London was also refuge to Italian political refugees who fled the rule of Gregory XVI`s conservative Secretary of State. There much sympathy in the capital towards these refugees.

For biographies of Gregory XVI and his reign, see:

For the Encyclical of 1844, see:

For an essay on Italian refugees in London, see Panizzi, Gladstone, Garibaldi and the Neapolitan Prisoners at

Dickens describes the Papal Mass in Chapter 10 of Pictures from Italy:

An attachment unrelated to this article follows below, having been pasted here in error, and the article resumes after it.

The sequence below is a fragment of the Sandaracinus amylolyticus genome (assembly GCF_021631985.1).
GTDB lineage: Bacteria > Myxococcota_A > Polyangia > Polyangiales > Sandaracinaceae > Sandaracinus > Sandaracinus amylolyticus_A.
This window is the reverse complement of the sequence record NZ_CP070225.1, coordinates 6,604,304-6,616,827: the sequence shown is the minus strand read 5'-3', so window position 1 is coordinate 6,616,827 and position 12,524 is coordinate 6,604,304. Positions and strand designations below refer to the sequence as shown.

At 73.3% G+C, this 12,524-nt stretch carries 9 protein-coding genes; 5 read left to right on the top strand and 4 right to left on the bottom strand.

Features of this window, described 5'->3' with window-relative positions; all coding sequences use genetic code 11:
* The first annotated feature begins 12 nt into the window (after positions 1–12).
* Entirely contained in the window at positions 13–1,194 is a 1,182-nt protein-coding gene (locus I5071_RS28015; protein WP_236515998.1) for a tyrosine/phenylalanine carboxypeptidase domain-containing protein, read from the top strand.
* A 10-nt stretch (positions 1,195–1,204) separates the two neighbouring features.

"On Sunday, the Pope assisted in the performance of High Mass at St. Peter’s. The effect of the Cathedral on my mind, on that second visit, was exactly what it was at first, and what it remains after many visits. It is not religiously impressive or affecting. It is an immense edifice, with no one point for the mind to rest upon; and it tires itself with wandering round and round. The very purpose of the place, is not expressed in anything you see there, unless you examine its details—and all examination of details is incompatible with the place itself. It might be a Pantheon, or a Senate House, or a great architectural trophy, having no other object than an architectural triumph. There is a black statue of St. Peter, to be sure, under a red canopy; which is larger than life and which is constantly having its great toe kissed by good Catholics. You cannot help seeing that: it is so very prominent and popular. But it does not heighten the effect of the temple, as a work of art; and it is not expressive—to me at least—of its high purpose.